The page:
Never believe that a few caring people can’t change the world. For, indeed, that’s all who ever have.

“Never believe that a few caring people can’t change the world. For, indeed, that’s all who ever have.”   -Margaret Mead

 

A Haven Away From Home… For the Families of Sick Children

Last week we started out talking about our fabulous new academic home and this week we just had to start out talking about another awesome home taking beautiful shape on our campus. It is the incredible new Ronald McDonald House that is rising up just 200 yards away from our children’s hospital. They had the “topping off” celebration this week for this incredible new facility, which should have its ribbon cut in early January. This haven away from home is 20,000 square feet bigger than the historic location currently on Greene Street. It will feature a dozen more bedrooms, including a bathroom for each of the total of 23 bedrooms! Other awesome features include a small family kitchen where families can prepare their own meals, as well as a large group kitchen where terrific volunteer groups from places like Augusta Tech, ADPi sorority and Kitchen 1454, another one of our neighbors, come to cook for these families. How terrific is that and how terrific is our hometown for coming together for such a great cause?! Our children really are our future and we are so privileged to help parents take care of them. Our thanks to so many, but our special thanks and congratulations go out to Betts Murdison, President and CEO of Ronald McDonald House Charities of Augusta, and to Tori Boardman, and our own Dr. Charlie Howell who have co-chaired the campaign to build this fine facility. Our (top) hats off to them and to Augusta for once again stepping up for children and families.

A Defining Difference… In the Care of Those Children

Did you know that about 90 percent of the families that use the Ronald McDonald House in Augusta have a child at our Children’s Hospital of Georgia? Most of the rest have a child at the incredible Joseph M. Still Burn Unit at Doctors Hospital. Hope you know that the late Dr. Still was a 1965 graduate of our medical school and that Dr. Robert F. Mullins, the Burn Center’s Medical Director, is a 1996 graduate. This facility is one of only two in our huge state to have verification by the American Burn Association and the American College of Surgeons as having expertise in this super-specialized field of medicine. This new house, our children’s hospital, and our incredible alumni are just such terrific examples of the real impact each of you have on the lives of so many every single day at Georgia’s public medical school. So, our hats go off to you as well for stepping up always.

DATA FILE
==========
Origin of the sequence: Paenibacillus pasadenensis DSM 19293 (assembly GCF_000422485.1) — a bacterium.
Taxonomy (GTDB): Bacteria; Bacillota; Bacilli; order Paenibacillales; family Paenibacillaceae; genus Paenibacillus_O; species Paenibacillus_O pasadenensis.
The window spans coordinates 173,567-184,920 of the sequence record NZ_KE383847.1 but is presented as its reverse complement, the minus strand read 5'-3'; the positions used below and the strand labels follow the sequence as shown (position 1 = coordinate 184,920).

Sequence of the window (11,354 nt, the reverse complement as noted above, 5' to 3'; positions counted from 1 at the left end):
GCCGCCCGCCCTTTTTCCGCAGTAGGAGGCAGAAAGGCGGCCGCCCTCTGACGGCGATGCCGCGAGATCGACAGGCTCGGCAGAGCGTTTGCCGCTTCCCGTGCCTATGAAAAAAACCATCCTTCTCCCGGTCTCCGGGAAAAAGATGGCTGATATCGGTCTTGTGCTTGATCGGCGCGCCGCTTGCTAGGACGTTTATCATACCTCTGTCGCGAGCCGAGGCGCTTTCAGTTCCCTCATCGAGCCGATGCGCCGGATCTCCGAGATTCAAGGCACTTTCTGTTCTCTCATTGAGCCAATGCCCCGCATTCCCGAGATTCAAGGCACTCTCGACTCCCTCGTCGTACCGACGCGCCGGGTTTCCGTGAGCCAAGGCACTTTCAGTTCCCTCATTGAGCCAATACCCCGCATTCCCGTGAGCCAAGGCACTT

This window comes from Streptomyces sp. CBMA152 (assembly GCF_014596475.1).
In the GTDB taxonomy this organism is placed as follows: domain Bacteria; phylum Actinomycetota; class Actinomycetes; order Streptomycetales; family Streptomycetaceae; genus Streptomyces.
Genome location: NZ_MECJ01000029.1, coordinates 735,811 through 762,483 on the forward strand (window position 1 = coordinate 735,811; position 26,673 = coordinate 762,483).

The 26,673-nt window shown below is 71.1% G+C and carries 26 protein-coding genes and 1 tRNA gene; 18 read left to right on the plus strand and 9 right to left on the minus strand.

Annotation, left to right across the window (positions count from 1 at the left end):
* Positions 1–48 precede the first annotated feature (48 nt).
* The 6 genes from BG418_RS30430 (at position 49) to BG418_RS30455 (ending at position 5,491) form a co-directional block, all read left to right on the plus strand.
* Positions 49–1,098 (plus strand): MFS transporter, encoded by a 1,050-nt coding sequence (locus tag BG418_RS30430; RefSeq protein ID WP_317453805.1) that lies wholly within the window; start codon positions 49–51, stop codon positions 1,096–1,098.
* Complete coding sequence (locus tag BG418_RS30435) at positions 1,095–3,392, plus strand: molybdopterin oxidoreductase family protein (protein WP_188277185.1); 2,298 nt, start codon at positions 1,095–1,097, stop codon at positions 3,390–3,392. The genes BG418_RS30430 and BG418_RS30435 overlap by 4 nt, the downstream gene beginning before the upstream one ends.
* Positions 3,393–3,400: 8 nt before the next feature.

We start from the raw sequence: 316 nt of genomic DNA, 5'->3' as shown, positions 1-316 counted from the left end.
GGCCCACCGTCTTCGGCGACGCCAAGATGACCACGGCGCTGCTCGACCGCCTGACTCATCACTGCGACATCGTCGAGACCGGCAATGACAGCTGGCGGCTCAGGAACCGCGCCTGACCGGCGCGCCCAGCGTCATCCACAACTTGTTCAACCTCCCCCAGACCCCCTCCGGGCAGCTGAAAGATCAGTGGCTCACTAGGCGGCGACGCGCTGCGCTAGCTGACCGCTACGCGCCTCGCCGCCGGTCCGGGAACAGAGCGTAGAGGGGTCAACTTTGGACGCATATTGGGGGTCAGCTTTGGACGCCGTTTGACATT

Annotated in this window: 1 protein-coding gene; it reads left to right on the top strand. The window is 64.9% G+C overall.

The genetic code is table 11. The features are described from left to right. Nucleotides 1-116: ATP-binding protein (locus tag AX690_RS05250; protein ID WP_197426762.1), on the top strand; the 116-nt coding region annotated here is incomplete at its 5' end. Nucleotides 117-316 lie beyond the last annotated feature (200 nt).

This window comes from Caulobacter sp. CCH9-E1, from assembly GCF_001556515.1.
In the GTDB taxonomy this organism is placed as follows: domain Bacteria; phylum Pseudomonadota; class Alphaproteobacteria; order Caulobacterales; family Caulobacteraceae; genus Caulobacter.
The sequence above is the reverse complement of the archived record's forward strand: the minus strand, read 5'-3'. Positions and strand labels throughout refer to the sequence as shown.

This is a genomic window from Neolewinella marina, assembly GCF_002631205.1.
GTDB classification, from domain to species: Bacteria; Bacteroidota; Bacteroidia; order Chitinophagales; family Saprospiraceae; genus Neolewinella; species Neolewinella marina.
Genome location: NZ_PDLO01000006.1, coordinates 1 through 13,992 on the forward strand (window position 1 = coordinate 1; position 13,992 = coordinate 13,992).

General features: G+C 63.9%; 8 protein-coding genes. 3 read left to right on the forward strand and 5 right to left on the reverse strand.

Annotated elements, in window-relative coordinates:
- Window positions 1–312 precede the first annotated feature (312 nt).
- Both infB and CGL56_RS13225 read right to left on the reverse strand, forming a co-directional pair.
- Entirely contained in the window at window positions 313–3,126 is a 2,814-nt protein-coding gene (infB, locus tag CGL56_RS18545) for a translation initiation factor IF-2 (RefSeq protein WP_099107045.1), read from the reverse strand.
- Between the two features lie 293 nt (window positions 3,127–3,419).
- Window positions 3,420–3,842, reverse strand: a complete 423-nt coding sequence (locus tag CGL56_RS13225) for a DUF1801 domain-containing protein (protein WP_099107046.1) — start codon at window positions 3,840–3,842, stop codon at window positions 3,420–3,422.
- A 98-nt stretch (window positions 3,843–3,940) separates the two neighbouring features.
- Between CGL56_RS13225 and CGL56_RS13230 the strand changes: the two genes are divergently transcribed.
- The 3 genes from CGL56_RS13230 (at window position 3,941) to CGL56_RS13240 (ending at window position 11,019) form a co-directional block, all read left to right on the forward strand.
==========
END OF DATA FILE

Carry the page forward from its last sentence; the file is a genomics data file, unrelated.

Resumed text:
A Resounding Commitment to the Next Generation…

And speaking of our awesome alums. The late Dr. Lamar Peacock, like so many, was an extremely accomplished professional and individual. Right after college, this Albany, Ga., native contracted a severe case of polio, an experience that, rather than getting him down, inspired him to become a physician. He chose MCG as his medical school, trained in internal medicine under Dr. Virgil P. Sydenstricker (sound familiar!), and completed an allergy/immunology fellowship at the University of Virginia School of Medicine. This Atlanta physician’s accomplishments include serving as President of the Southeastern Allergy Association and the American College of Allergy and Immunology. He served on the Georgia State Board of Health, expanded residency training at the former Georgia Baptist Hospital, and was super active in our Alumni Association, including terms as President of the Alumni Association and our MCG Foundation. You get the idea. Well he and his wife, Jane, more than a half dozen years back also established an endowment to ensure that our residents in the Department of Medicine always had a great facility to meet, to learn, and to teach. What a great legacy. Well, the Dr. Lamar B. and Jane B. Peacock Medicine Library on the fifth floor of our hospital has been a busy place ever since. Mrs. Peacock honored us with a visit this week to check out the latest updates, which included a large sideboard table to ensure there is plenty of room for food for the body as well as the brain. Great idea and a great pair of individuals. We so appreciate Mrs. Peacock taking her time to come see us. Please come back!

The Reality is They All Require Resources…

We have been thinking recently about philanthropy and it struck us how, while greatness is not for sale, it really does have a price, in addition to just plain hard work and smarts. While we are very fortunate to have the support of the state of Georgia – along with the grant and clinical resources generated by your considerable efforts – we so definitely need many, many other resources to ensure that each of you have what you need to educate, to learn, to discover, and to serve. The great news is that the way you go about all of the above, should surely inspire such support.

Passion and Purpose…

Others need our help as well and here’s an awesome example. You know we have been taking terrific care of sickle cell patients at our institution for many years. That’s included making major advances in care, such as finding an easy way to identify which children with sickle cell disease are also at risk for stroke then finding that regular blood transfusions dramatically reduce that risk. As we speak, under the leadership of Dr. Abdullah Kutlar, Director of our Sickle Cell Center, we are searching for other important answers such as whether restoring the balance of a powerful blood vessel dilator and constrictor can help these patients also avoid kidney and lung damage as well as those classic pain crises. There is some seriously inspired work going on here. Well this fits right in. Monday we are having a “Back to School Special” to help young patients and their families get ready for the school year with folks like school guidance counselors and nurses on hand to give them information and answer questions. Terrific. Cara Bryan, social worker for pediatric hematology/oncology, tells us that, as an extra show of support and affection, this great group of care providers also is collecting things like book bags, folders, notebooks, paper, pens and pencils, that will also help these children get off to a terrific start in school. If you would like to help, as so many of you always do, please reach out to Ms. Bryan at 706-721-4929. In fact, our Class of 2016 already has! Our very own Nora Zeidan is helping coordinate the delightful drive for a dear cause. Once again, what a terrific show of support and honest-to-goodness character. Just inspiring.